BRC: Footfall favours retail parks in January

The British Retail Consortium (BRC) and Springboard have released their footfall and vacancies monitor for January, covering the four weeks of 31st December 2017 to 27th January 2018.

The latest report shows a decrease in footfall in the UK by 1.6% year-on-year, a deeper decrease than the rate seen for January 2017 of 1.3 per cent.

All regions showed a drop, with the sharpest decline seen in Scotland (4.6%), South West (2.6%) and The East (2.5%).

High street and shopping centres suffered at the beginning of 2018, with a decrease of 1.9% and 3.1% respectively. However, there was some good news for retail parks, as footfall grew by 0.9% in January – above the three-month average of 0.2%. These were the only shopping destinations to experience growth in January.

The latest monitor also tracked vacancy rates, revealing that the national town centre vacancy rate was 8.9% in January 2018, down from 9.3% in October 2017.

The report shows that this is largely due to reduced vacancy rates for Greater London: 5.6% down from 7.1% in October, Northern Ireland: 14.3% down from 15.2% in October 2017, and Scotland: 9.2% down from 10.5% in October 2017.

“January painted a picture of divided fortunes with a slight improvement in town vacancy rates but decline in shopper footfall. The latter fell in line with the underlying trend of reduced customer activity in shopping destinations, compounded by the squeeze on discretionary spending. Meanwhile retail sales continue to be buoyed by inflation, masking the lack of real growth,” said Helen Dickinson OBE, Chief-Executive of BRC.

“The more positive picture for vacancy rates over the last quarter is marginal. The Christmas trading period traditionally sees a boost in temporary lets, as landlords get creative with the flexible use of space to create pop-ups. This was particularly evident in London this year due to its denser physical retail offer. The long term trend is that vacancies remain stubbornly at around 9 per cent, albeit much higher in many areas.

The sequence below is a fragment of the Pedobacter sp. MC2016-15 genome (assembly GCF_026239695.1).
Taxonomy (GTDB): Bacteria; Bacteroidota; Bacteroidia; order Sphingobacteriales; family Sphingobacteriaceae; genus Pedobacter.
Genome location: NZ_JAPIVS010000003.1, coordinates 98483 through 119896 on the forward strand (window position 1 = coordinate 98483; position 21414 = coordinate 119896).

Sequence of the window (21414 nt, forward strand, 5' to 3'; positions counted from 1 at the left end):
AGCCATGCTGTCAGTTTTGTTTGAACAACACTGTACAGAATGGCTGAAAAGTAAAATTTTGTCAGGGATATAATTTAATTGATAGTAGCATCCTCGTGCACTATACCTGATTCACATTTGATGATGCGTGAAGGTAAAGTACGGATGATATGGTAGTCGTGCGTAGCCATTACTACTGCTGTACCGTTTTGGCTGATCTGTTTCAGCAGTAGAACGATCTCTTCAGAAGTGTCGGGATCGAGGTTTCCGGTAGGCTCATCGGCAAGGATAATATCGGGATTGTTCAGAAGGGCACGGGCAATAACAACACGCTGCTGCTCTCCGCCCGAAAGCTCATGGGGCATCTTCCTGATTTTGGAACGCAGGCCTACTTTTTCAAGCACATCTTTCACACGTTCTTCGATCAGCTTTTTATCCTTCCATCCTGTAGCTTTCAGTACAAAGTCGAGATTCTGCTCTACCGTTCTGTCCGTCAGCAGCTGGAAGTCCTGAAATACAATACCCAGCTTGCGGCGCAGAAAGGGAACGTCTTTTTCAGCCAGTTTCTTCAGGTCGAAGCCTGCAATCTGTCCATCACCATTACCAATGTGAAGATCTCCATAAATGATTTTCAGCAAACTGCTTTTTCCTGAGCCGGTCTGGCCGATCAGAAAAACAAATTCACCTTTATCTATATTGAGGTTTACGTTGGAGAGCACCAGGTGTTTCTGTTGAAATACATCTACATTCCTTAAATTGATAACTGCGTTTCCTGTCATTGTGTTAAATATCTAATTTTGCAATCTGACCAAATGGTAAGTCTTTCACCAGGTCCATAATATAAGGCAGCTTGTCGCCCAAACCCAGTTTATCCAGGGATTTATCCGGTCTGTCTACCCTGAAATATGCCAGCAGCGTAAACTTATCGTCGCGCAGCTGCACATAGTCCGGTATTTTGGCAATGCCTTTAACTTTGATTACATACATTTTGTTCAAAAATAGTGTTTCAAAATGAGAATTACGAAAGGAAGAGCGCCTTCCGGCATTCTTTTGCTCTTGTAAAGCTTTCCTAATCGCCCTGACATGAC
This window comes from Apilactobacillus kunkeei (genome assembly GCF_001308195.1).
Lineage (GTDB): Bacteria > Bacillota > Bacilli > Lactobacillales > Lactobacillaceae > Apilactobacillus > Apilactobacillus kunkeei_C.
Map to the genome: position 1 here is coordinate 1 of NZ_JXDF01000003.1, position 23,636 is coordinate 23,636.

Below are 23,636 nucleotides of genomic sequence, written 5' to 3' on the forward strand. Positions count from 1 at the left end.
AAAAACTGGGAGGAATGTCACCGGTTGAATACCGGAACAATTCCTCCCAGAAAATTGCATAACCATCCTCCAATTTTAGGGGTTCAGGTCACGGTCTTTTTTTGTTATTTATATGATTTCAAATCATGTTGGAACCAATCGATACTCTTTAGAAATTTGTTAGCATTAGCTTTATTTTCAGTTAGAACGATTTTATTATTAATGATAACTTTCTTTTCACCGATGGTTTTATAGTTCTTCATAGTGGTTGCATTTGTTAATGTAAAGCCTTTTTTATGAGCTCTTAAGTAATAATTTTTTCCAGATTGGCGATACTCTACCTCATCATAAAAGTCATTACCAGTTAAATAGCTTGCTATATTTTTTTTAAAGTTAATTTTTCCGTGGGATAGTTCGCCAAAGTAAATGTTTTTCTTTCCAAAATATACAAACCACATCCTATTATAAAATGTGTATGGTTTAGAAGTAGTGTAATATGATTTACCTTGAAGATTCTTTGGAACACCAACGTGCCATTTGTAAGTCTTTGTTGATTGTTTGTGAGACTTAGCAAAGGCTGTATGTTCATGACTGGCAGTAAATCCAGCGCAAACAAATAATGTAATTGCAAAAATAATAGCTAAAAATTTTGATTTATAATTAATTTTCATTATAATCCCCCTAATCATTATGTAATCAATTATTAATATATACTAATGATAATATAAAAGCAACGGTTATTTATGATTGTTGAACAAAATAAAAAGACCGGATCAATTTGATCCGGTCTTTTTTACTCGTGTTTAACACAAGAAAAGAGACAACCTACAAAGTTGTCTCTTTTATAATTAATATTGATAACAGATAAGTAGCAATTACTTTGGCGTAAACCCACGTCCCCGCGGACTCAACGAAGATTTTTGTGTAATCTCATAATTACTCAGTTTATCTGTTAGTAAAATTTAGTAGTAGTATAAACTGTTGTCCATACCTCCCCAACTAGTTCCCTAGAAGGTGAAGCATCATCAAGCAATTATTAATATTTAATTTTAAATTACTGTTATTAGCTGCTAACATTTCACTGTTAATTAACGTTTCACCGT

“If we look beyond the seasonal distortion, the pressures to rationalise and downsize store portfolios are continuing to build as structural and technological change gains momentum. Given that planning applications for new shops have fallen for the ninth year in a row, the mounting cost of property taxation will inevitably mean more empty shops on the high street.

“Retailing is about digital and face to face interactions with customers and how the different channels complement each other. Having a business tax system that works to support that, not undermine it, is what the country needs and what we remain committed to work in partnership with Government to deliver.”

About Laura Barnes 231 Articles
Founder/Publisher of UK musical instrument industry publication MI Focus.